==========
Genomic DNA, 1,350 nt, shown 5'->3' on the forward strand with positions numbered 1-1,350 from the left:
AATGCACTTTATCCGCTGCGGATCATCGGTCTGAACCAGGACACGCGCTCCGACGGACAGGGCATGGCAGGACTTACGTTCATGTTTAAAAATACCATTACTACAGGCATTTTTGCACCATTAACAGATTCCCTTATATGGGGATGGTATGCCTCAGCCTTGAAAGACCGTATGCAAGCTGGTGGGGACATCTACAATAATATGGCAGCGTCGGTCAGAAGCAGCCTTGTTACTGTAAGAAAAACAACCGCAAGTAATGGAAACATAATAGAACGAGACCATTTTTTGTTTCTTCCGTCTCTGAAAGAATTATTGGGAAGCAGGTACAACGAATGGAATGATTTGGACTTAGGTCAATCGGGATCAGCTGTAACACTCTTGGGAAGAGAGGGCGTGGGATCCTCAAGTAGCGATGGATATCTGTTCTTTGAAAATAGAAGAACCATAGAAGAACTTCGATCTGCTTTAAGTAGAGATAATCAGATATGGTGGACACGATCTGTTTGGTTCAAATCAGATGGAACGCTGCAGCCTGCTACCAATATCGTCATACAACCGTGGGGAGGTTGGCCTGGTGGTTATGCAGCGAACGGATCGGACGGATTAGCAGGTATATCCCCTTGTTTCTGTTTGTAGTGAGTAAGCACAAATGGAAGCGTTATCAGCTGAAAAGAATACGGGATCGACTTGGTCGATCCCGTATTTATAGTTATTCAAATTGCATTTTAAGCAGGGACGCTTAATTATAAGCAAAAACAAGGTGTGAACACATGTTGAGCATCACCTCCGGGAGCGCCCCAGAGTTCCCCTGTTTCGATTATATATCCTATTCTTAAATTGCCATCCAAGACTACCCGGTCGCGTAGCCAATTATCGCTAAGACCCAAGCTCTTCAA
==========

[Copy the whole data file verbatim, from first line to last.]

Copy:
Genomic DNA, 1,350 nt, shown 5'->3' on the forward strand with positions numbered 1-1,350 from the left:
AATGCACTTTATCCGCTGCGGATCATCGGTCTGAACCAGGACACGCGCTCCGACGGACAGGGCATGGCAGGACTTACGTTCATGTTTAAAAATACCATTACTACAGGCATTTTTGCACCATTAACAGATTCCCTTATATGGGGATGGTATGCCTCAGCCTTGAAAGACCGTATGCAAGCTGGTGGGGACATCTACAATAATATGGCAGCGTCGGTCAGAAGCAGCCTTGTTACTGTAAGAAAAACAACCGCAAGTAATGGAAACATAATAGAACGAGACCATTTTTTGTTTCTTCCGTCTCTGAAAGAATTATTGGGAAGCAGGTACAACGAATGGAATGATTTGGACTTAGGTCAATCGGGATCAGCTGTAACACTCTTGGGAAGAGAGGGCGTGGGATCCTCAAGTAGCGATGGATATCTGTTCTTTGAAAATAGAAGAACCATAGAAGAACTTCGATCTGCTTTAAGTAGAGATAATCAGATATGGTGGACACGATCTGTTTGGTTCAAATCAGATGGAACGCTGCAGCCTGCTACCAATATCGTCATACAACCGTGGGGAGGTTGGCCTGGTGGTTATGCAGCGAACGGATCGGACGGATTAGCAGGTATATCCCCTTGTTTCTGTTTGTAGTGAGTAAGCACAAATGGAAGCGTTATCAGCTGAAAAGAATACGGGATCGACTTGGTCGATCCCGTATTTATAGTTATTCAAATTGCATTTTAAGCAGGGACGCTTAATTATAAGCAAAAACAAGGTGTGAACACATGTTGAGCATCACCTCCGGGAGCGCCCCAGAGTTCCCCTGTTTCGATTATATATCCTATTCTTAAATTGCCATCCAAGACTACCCGGTCGCGTAGCCAATTATCGCTAAGACCCAAGCTCTTCAA